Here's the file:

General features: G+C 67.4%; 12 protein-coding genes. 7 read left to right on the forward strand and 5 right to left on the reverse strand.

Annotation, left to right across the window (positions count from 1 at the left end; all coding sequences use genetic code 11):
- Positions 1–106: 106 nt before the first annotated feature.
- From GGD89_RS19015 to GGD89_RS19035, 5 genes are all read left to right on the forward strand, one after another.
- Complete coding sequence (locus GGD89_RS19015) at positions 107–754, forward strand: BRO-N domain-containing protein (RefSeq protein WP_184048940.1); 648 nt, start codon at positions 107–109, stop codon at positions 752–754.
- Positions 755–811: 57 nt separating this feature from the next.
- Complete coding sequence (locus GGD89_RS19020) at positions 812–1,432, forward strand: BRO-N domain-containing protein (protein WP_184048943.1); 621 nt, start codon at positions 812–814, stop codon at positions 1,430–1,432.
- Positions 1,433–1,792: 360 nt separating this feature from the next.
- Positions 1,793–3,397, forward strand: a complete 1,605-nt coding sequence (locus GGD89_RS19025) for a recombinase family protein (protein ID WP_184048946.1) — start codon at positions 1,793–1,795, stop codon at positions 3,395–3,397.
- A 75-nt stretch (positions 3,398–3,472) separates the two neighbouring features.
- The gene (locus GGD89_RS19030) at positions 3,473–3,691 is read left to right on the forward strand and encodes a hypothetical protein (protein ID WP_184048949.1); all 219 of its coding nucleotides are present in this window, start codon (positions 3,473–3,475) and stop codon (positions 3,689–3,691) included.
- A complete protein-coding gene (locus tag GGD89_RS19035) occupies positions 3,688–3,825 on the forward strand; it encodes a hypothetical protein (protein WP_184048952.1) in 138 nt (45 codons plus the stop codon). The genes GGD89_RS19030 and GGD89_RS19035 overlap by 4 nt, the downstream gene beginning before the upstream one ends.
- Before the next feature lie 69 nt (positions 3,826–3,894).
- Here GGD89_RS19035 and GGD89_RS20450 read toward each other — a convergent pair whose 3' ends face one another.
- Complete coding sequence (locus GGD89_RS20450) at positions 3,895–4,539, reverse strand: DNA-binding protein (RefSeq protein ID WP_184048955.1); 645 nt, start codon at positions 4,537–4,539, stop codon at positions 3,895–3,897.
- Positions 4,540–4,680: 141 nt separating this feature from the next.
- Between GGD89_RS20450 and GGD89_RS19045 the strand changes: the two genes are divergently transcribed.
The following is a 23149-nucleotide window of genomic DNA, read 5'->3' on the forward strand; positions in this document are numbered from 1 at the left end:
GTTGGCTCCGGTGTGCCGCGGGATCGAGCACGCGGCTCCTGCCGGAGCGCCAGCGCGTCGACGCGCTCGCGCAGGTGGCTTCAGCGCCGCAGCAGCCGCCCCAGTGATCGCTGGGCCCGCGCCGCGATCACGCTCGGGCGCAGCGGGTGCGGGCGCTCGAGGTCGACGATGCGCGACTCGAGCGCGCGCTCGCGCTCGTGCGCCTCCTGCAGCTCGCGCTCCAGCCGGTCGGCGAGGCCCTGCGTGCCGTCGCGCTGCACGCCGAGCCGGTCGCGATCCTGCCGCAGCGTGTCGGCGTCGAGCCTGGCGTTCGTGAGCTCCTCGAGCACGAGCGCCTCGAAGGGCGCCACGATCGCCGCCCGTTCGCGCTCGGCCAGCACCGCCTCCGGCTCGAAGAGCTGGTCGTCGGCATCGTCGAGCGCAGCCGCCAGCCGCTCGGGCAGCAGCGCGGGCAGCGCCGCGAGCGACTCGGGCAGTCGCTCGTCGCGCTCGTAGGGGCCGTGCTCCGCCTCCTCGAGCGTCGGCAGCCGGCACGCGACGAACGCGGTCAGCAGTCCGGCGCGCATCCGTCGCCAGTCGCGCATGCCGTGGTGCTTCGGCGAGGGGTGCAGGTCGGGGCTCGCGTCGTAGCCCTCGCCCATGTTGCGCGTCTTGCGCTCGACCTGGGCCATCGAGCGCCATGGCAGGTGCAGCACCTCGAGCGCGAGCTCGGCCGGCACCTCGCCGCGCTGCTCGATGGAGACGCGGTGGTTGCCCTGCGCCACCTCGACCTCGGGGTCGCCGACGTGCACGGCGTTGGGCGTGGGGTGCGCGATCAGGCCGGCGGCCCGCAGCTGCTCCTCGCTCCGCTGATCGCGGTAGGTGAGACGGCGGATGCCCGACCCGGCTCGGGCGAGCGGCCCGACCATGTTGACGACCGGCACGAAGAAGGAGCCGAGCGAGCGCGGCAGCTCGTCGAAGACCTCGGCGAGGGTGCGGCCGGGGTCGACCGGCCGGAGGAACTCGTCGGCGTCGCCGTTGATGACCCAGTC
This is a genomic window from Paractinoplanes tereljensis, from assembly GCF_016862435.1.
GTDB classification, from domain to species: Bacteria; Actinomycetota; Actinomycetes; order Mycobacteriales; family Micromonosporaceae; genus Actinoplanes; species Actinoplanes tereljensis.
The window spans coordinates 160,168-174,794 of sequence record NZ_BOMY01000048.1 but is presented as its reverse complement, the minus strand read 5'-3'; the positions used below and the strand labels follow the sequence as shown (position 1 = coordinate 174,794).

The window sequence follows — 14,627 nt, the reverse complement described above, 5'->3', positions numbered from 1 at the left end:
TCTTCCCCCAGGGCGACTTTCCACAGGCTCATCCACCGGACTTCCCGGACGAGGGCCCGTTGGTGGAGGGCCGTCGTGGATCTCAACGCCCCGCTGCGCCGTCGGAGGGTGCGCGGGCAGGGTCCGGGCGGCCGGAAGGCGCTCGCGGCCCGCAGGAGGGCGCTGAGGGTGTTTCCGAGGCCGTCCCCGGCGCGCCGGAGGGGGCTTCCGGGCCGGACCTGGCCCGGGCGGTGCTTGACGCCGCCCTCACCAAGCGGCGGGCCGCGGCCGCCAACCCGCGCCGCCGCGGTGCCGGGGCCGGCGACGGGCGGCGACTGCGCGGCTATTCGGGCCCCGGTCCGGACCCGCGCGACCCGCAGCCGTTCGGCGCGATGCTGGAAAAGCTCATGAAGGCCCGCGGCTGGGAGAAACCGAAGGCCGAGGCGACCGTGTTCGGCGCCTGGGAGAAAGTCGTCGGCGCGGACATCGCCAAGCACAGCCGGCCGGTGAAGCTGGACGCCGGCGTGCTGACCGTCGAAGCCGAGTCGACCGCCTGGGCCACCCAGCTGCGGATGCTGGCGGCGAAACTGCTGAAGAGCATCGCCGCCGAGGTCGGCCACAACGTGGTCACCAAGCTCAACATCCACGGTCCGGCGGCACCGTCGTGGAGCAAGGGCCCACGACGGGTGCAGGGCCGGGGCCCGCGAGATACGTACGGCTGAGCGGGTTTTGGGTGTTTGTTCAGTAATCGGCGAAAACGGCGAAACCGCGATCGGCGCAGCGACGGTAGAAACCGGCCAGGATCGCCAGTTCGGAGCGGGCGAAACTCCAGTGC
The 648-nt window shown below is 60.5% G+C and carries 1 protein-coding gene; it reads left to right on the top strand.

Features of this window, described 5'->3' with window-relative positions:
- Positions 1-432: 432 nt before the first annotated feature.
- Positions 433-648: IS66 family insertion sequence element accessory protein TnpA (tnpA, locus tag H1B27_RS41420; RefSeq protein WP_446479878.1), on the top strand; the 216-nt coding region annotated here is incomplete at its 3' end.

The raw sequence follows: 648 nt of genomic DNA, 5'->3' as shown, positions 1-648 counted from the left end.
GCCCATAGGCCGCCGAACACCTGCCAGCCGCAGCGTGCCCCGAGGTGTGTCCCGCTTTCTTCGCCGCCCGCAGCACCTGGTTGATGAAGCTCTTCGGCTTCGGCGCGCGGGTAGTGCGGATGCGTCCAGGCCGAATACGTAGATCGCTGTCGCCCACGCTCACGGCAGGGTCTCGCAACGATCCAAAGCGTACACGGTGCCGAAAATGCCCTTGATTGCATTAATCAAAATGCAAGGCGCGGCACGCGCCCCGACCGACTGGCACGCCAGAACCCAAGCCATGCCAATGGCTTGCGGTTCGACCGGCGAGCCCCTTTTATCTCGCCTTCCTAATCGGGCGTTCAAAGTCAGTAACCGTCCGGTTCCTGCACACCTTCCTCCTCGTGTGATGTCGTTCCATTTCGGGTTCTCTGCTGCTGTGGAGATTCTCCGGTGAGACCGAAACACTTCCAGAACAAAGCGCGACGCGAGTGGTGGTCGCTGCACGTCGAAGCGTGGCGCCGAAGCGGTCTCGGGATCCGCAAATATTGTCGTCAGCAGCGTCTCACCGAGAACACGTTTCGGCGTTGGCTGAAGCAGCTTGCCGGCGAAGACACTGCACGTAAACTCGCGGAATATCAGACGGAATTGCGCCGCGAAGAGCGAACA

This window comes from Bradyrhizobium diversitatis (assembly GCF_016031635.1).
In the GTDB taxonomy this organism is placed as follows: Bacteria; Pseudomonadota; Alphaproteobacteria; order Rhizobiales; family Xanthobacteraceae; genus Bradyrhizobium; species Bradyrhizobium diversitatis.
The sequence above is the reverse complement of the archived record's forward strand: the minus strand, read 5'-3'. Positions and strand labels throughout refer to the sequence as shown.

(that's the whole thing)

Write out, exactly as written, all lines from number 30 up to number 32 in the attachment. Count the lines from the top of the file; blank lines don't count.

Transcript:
GCCCATAGGCCGCCGAACACCTGCCAGCCGCAGCGTGCCCCGAGGTGTGTCCCGCTTTCTTCGCCGCCCGCAGCACCTGGTTGATGAAGCTCTTCGGCTTCGGCGCGCGGGTAGTGCGGATGCGTCCAGGCCGAATACGTAGATCGCTGTCGCCCACGCTCACGGCAGGGTCTCGCAACGATCCAAAGCGTACACGGTGCCGAAAATGCCCTTGATTGCATTAATCAAAATGCAAGGCGCGGCACGCGCCCCGACCGACTGGCACGCCAGAACCCAAGCCATGCCAATGGCTTGCGGTTCGACCGGCGAGCCCCTTTTATCTCGCCTTCCTAATCGGGCGTTCAAAGTCAGTAACCGTCCGGTTCCTGCACACCTTCCTCCTCGTGTGATGTCGTTCCATTTCGGGTTCTCTGCTGCTGTGGAGATTCTCCGGTGAGACCGAAACACTTCCAGAACAAAGCGCGACGCGAGTGGTGGTCGCTGCACGTCGAAGCGTGGCGCCGAAGCGGTCTCGGGATCCGCAAATATTGTCGTCAGCAGCGTCTCACCGAGAACACGTTTCGGCGTTGGCTGAAGCAGCTTGCCGGCGAAGACACTGCACGTAAACTCGCGGAATATCAGACGGAATTGCGCCGCGAAGAGCGAACA

This window comes from Bradyrhizobium diversitatis (assembly GCF_016031635.1).
In the GTDB taxonomy this organism is placed as follows: Bacteria; Pseudomonadota; Alphaproteobacteria; order Rhizobiales; family Xanthobacteraceae; genus Bradyrhizobium; species Bradyrhizobium diversitatis.